Tech Topic | July 2016 Hearing Review
A quick literature review and case study about the advantages of using pressurized OAEs given the presence of negative middle-ear pressure.
Otoacoustic Emissions (OAEs) are naturally occurring responses, which have significantly added to our audiometric screening and diagnostic ability. OAEs result from mechanical vibrations of the outer hair cells (OHCs) within the inner ear.1 OAEs travel in the opposite direction of the environmental sounds from which they originate. That is, environmental sounds travel from the ear canal to the tympanic membrane (TM), the malleus, incus and stapes, and into fluid-filled cochlea where the outer hair cells are stimulated. OAEs travel the opposite path, from the OHCs through the fluids of the cochlea, to the ossicles, and the TM, and are measured acoustically in the ear canal. Therefore, given a healthy peripheral auditory system, as described above, the OAE can be thought of as reflecting the status of the peripheral auditory system—and importantly, it verifies that the OHCs have received and reacted (vibrated) to sound.
The most common hearing losses are sensorineural hearing loss (SNHL) associated with aging (ie, presbycusis) and noise-induced hearing loss (NIHL). In both cases, as hearing loss increases, OHCs are damaged and they fail to receive and react to sound. Given that failure of response, there is no OAE to be recorded in the external ear canal. Likewise, in the presence of a conductive hearing loss (CHL) due to causes such as otitis media, a cerumen-occluded ear canal, or a disarticulated ossicle, although the environmental sounds may be loud enough to be perceived, the OAE may not effectively be sent back towards the recording microphone in the external ear canal. In general, as the CHL increases, the likelihood of recording an OAE decreases.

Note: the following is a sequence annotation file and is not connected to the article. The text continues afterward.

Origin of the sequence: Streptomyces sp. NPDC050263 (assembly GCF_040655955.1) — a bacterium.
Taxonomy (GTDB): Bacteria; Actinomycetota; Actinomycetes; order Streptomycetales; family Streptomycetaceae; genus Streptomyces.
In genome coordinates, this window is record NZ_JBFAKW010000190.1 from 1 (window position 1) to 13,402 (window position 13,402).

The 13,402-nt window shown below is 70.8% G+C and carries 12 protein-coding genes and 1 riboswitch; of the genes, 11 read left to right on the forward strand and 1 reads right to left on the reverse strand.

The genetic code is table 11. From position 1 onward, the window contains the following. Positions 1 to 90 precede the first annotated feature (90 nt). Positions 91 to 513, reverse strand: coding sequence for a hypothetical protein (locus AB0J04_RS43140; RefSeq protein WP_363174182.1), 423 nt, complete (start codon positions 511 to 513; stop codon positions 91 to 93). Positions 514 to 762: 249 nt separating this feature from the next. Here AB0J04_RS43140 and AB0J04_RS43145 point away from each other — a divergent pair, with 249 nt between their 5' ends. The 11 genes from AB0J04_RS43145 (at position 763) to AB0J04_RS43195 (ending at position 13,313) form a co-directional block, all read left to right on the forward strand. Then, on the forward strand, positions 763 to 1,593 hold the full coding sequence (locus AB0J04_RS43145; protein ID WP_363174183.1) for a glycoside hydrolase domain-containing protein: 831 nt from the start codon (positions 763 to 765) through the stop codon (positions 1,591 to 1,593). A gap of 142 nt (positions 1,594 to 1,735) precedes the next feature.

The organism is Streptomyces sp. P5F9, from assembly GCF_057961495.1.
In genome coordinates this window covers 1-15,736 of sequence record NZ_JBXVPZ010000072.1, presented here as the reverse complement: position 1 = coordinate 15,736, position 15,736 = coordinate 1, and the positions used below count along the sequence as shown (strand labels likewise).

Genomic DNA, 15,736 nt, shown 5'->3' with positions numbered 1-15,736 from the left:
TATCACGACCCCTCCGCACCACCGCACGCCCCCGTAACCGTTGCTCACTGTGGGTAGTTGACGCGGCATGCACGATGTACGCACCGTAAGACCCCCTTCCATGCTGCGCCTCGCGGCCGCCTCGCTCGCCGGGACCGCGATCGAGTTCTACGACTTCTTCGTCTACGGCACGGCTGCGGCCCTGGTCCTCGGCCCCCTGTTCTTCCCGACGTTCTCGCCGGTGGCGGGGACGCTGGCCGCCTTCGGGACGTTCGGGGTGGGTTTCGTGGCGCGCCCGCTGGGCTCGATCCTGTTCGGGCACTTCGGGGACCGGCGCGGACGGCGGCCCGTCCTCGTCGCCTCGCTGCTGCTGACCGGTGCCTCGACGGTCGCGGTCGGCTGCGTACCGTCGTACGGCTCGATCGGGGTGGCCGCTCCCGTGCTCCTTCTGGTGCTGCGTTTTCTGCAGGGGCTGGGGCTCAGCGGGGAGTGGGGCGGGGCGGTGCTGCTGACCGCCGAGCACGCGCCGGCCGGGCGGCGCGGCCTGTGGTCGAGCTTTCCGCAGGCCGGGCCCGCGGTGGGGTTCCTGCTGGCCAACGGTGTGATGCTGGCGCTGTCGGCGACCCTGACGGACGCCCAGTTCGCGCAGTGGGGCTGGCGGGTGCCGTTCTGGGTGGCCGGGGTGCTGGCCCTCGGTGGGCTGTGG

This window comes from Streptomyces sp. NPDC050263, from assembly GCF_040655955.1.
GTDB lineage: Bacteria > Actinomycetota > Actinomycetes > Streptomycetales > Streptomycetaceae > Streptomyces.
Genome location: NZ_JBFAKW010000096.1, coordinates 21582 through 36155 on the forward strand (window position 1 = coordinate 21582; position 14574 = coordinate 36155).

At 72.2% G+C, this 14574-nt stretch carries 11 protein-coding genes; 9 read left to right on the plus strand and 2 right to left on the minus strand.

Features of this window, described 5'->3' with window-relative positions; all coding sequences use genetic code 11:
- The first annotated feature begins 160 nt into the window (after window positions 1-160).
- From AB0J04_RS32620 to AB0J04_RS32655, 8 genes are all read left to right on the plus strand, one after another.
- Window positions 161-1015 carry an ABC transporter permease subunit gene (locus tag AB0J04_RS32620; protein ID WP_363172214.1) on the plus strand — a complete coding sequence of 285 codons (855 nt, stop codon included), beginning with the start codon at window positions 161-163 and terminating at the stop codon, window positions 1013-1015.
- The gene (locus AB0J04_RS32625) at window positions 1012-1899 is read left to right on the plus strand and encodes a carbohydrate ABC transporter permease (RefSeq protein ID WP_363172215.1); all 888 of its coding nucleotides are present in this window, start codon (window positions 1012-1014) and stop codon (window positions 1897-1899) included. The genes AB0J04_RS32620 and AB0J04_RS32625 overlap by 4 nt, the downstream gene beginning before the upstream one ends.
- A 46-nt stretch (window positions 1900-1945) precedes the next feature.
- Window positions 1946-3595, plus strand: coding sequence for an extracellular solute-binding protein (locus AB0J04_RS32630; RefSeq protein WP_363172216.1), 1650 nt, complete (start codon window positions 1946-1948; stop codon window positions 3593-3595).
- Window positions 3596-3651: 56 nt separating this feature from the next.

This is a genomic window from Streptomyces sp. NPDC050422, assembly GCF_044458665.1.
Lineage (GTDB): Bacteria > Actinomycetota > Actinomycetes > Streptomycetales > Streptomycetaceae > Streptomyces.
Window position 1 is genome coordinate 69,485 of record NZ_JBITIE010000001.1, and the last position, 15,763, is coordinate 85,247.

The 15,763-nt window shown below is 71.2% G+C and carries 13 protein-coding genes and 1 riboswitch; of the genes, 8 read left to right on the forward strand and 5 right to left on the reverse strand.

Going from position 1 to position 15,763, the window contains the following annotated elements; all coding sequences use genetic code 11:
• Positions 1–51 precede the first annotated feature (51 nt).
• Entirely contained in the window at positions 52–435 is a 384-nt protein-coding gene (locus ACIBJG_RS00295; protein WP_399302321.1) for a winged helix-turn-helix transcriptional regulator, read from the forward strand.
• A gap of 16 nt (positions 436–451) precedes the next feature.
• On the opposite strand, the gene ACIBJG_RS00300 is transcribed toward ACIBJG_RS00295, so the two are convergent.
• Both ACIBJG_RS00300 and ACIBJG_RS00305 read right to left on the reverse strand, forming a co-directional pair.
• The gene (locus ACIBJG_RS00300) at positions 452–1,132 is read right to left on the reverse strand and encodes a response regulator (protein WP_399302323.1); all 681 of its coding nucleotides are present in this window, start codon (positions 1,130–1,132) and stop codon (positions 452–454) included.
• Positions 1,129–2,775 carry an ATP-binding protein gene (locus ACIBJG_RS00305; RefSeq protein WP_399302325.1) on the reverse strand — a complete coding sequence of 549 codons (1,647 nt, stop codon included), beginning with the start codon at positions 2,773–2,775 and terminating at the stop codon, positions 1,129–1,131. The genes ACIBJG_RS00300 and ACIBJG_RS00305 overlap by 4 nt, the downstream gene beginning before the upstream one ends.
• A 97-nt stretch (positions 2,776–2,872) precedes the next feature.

These phenomena are indeed useful as a normal OAE indicates (grossly) the entire peripheral auditory system is responsive and working. That is, if we record normal OAEs at multiple frequencies, we can essentially assume the ear canal is clear, the tympanic membrane, as well as the malleus, incus, and stapes are intact and mobile, and the cochlea is responding.
As such, OAEs can be used as a screening test for hearing. Of note, OAEs cannot completely assure “normal hearing,” as problems can occur medial to the cochlea (ie, acoustic schwannoma, brainstem infarct, etc) which would present with a normal OAE, even though the more central auditory pathway is not functioning properly.
Stimuli for Evoked OAEs